This body of work is a chain reaction of experimental making. A process of constructing, taking apart and reconfiguring. It uses the idea of the artist model and materials in a studio or an architectural practice to speak of both the calm and chaos of London as a city. The sculptures layer up optical print and become a blur. This is an experience reminiscent of when people move through cities or the grids of digital space – becoming lost in the pixels. It aims to playfully encourage the viewer to question what is real and what is fake, commenting on how, so often now in society, it is difficult to discern reality. The sculptures give a sense of being able to be reconfigured in order to offer the viewer the hope of control over the spaces around them.
On sections of the works, silicone and paint form expressive layers and obscure the view further. This is intended to ask the audience to reconsider how they see and experience the world. Questioning their focus on the slick nature of the shiny screen-like transparent forms and the printed media they are often exposed to. The silicone is a nod to plastic use and the duality between this material being seductive yet sinister. Photographs of foliage creep into parts of the work, suggesting growth and movement and the way that in cities foliage is intertwined with geometry. The sculptures become both chaotic and playful and, essentially, they are a way of collaging pieces of the world together. Focusing in on the details and framed fragments, they push the viewer’s perception of scale and aim to be bold and dynamic works.
School of Arts & Humanities
MA Sculpture, 2019
+44 (0)7833 478364
The intention of my work is to make people more aware of the spaces around them by framing the details that are often overlooked when moving through transitory spaces. For example, the way that light flickers in-between railings when you move past. I focus on the points in which there is a discrepancy between what we think we see and what we are actually seeing. In my sculptures, reflective surfaces make up a whole or the form changes as the viewer walks around. I use architectural materials – neon, stone, glass, concrete and steel combined to consider urban space as systems comprised of balance, weight and fragility. I investigate our relationship with the built environment and how this is changing with today’s times. We are polarised between altering states of flux and the tension of uncertainty and stability. I do this by creating works that are precariously or imposingly balanced on one point, by using more fragile materials to prop up heavier mass, or by unusual combinations of materials like submerging neon into water.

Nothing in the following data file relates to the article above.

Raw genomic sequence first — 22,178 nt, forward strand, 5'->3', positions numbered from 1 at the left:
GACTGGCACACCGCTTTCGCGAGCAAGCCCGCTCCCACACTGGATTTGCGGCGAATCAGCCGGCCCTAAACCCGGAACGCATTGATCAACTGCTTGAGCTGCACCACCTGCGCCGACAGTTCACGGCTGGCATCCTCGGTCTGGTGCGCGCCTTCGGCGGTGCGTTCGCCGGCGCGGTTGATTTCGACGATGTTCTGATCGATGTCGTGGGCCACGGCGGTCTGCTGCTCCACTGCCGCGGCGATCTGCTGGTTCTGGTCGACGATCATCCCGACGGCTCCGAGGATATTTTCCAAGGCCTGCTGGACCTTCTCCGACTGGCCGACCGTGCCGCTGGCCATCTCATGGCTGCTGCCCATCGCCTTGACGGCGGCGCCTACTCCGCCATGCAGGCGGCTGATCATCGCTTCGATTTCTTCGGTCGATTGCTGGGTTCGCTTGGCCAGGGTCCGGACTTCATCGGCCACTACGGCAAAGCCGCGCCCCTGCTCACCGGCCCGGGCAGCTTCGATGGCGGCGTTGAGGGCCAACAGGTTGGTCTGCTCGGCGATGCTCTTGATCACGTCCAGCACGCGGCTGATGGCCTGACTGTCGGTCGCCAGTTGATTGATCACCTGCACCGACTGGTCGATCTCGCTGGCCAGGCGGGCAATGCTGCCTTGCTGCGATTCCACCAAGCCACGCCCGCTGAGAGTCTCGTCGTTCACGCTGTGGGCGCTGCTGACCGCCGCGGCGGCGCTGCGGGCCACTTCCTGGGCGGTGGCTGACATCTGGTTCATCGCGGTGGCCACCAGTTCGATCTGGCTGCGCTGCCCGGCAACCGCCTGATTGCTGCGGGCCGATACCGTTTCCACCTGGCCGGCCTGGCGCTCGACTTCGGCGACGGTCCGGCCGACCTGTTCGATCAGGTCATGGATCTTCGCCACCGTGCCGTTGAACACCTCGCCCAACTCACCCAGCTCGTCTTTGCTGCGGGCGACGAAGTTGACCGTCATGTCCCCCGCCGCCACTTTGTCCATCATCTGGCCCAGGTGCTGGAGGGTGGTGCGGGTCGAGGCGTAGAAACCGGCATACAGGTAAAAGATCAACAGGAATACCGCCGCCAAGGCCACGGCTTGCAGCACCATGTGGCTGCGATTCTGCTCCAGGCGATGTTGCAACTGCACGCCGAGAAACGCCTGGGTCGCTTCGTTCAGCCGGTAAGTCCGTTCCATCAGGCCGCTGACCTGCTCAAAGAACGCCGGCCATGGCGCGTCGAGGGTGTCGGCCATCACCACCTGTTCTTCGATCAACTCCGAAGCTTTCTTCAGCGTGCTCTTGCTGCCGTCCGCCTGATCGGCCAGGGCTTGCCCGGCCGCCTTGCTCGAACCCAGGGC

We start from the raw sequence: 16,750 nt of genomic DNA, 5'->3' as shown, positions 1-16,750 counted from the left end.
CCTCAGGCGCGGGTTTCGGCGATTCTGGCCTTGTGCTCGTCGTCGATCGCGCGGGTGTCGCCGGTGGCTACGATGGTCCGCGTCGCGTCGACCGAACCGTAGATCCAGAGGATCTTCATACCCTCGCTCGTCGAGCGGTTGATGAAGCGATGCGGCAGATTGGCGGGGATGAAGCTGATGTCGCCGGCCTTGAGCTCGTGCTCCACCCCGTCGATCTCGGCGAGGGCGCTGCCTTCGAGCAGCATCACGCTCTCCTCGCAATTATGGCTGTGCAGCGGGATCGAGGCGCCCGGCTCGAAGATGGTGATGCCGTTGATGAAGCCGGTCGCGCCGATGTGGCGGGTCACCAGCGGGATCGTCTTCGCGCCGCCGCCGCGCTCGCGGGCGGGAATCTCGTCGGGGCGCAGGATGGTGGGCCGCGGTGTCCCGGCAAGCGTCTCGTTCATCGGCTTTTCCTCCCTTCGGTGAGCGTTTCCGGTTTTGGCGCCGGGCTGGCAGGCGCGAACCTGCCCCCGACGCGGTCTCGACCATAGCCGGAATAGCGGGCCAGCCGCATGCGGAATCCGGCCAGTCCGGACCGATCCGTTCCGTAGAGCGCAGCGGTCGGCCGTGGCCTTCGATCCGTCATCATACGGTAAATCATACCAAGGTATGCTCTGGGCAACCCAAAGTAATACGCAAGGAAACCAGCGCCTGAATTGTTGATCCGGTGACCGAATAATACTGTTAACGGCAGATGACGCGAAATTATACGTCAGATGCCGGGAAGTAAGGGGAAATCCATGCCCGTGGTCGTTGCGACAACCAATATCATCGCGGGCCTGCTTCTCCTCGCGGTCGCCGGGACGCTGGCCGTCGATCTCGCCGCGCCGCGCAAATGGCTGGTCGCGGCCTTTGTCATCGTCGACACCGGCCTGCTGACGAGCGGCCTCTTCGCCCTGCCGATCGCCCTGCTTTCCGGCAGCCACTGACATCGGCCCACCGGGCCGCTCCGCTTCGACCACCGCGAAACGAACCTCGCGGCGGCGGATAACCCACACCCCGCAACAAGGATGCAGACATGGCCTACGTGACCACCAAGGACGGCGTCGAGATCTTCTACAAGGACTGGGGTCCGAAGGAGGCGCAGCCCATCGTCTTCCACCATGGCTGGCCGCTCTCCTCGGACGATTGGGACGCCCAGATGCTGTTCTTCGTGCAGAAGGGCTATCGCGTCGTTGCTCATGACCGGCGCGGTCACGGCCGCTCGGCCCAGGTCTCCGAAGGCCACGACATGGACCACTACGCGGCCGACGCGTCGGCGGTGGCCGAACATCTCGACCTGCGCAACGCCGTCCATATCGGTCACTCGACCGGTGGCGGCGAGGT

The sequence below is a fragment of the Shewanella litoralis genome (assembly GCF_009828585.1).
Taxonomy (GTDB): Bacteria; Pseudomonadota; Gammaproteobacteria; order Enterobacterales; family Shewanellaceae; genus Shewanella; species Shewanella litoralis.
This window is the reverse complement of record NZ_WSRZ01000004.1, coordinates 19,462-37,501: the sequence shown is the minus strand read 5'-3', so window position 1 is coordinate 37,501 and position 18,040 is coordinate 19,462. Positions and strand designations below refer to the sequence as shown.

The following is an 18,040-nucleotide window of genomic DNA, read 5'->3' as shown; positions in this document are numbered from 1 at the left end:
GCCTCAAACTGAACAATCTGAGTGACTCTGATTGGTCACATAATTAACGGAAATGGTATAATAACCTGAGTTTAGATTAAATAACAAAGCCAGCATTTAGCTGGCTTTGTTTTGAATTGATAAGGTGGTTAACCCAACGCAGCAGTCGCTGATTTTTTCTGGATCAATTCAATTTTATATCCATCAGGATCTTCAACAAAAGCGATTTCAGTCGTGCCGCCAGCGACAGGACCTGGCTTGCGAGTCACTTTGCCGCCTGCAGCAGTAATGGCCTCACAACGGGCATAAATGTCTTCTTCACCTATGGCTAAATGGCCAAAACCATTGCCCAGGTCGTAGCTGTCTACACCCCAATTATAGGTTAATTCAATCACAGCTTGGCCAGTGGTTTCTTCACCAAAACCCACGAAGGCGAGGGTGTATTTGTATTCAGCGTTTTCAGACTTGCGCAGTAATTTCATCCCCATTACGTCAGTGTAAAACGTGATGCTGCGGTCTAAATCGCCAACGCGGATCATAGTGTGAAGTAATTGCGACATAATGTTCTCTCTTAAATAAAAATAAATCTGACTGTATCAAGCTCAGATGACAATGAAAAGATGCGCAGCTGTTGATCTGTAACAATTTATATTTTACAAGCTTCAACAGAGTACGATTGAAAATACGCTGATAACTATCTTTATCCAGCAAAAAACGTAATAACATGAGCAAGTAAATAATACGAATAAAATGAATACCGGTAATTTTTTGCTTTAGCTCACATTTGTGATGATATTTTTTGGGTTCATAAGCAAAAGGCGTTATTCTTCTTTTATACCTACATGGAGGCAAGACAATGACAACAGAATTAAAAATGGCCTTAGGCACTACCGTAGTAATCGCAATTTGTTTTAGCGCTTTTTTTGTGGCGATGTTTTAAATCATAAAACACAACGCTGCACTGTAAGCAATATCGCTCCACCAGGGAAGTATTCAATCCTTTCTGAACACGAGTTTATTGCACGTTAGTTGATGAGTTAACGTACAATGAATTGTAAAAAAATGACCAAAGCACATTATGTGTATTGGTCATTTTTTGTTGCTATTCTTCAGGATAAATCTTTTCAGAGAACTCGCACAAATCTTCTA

Underpinning the work are themes of time, climate change and urban development constructed around the context of new technologies and post-digital culture. I am interested in the ever-increasing reliance on technology, and in the flaws and details within it. I have been making work about how virtual space is navigated or how that highlights when the machine has taken over and caused errors or glitches in the materials. I am interested in the way that natural phenomena such as water and light affect our experience of the world around us. Water represents the passing of time. In my current research, I am focusing on the importance of water within cities and in the duality between it being a beautiful material that is difficult to control and something that is increasingly more threatening.
- BA Fine Art: Sculpture, Glasgow School of Art, 2010
- Artist educator, Cambridge University Museums, Cambridge, 2012-19; Assistant project manager, Futurecity, Cambridge, 2011-15
- Everything you ever wanted to know about sculpture, South London Gallery Orozco Garden, London, 2019; Summer Exhibition, Palazzo de Zenobio, Venice, 2018; Bursary Award Exhibition, Royal Society of Sculptors, London, 2018; Demolition, Aid & Abet, Cambridge, 2014
- Villiers David, Travel Grant, 2018; Royal Society of Sculptors, Bursary Award, 2016